• Overall my feeling is I like it. I know this might sound odd coming from a DBA, but I like the hands-off nature of it.

Thanks to Yasin Baskan and Hermann Baer for putting on the session. Hermann, please don’t tell anyone you had to help me connect to the database when my brain rebooted and I wasn’t even capable of doing something as simple as that. It will remain our secret right?

Cheers

Tim…

Oracle OpenWorld 2017 : Day 2 (Tuesday)

I started the day by catching up with the blog and answering some more questions about the Autonomous Database stuff. In most cases my answers were, let’s see what gets released. 🙂

Once I had caught up I made a very brief trip to the gym to do a bit of weights and some stretching, then I cleaned up and headed down to the conference.

I did a tour of the developer lounge and demo grounds in Moscone West again, then bumped into Alex Nuijten. We got talking and I went with him to see Colm Divilly speaking about ORDS. I had my two cameras on the chair beside me during the session. When I got up to leave I left them there and we went out to get some food. Once we had eaten I noticed my cameras were missing, so we walked back to the room and some nice person had spotted them and handed them in. It’s not a proper OpenWorld unless I’ve temporarily misplaced my camera or laptop. 🙂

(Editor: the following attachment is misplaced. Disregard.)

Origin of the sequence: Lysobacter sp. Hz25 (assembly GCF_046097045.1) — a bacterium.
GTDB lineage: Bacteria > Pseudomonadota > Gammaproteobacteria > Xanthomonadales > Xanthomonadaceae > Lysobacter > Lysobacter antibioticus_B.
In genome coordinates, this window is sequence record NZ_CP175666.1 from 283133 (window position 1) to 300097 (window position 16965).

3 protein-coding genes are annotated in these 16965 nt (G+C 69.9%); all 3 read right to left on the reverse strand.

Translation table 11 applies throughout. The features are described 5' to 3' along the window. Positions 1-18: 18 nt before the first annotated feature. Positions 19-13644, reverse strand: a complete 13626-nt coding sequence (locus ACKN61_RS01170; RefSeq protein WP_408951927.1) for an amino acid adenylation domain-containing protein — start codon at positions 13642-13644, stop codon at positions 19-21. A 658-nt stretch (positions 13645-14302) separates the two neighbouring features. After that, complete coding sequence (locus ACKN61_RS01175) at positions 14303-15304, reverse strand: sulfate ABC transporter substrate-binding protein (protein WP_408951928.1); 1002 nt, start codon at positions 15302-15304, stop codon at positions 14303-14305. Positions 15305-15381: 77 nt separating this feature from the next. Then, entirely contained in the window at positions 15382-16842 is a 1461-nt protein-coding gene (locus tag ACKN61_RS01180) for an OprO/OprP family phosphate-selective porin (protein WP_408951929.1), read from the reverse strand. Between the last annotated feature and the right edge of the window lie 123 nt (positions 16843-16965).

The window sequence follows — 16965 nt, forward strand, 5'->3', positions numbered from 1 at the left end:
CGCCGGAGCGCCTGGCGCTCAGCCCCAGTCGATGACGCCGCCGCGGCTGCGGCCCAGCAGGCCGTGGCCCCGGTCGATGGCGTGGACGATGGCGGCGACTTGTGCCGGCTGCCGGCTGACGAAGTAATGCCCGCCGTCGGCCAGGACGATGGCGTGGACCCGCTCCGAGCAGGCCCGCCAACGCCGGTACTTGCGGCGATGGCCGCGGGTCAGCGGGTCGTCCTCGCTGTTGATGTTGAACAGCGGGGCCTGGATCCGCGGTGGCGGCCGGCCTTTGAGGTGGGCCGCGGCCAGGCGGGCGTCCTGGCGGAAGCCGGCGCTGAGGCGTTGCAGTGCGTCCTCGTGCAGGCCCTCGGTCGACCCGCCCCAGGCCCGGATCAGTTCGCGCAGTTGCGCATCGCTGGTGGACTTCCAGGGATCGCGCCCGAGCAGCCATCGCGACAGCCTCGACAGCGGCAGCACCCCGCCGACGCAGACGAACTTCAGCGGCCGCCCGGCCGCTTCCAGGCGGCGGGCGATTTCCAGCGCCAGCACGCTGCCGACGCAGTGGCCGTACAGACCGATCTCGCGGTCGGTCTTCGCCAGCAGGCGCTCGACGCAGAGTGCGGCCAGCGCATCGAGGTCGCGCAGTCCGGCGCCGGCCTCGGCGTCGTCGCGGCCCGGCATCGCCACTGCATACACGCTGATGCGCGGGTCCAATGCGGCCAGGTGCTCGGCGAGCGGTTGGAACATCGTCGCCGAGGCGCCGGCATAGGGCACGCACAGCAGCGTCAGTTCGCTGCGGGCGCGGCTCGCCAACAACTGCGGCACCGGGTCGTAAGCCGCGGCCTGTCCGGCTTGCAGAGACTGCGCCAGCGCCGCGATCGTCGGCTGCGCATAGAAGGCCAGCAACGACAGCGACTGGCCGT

From there I did a tour of the Moscone South exhibition hall, then went back across to the developer lounge in Moscone West. I ended up talking to a bunch of people on a variety of subjects including community programs, APEX, ORDS, SQL Developer and Docker, to name but a few. I was also introduced to Blue Bottle Coffee, which was nice, but not life-changing as I was lead to believe. 🙂

I briefly saw the wife, who stayed long enough to show me a JavaScript app she had written, before going to meet more important people and no doubt tell them she’s not technical. It’s all getting very suspicious…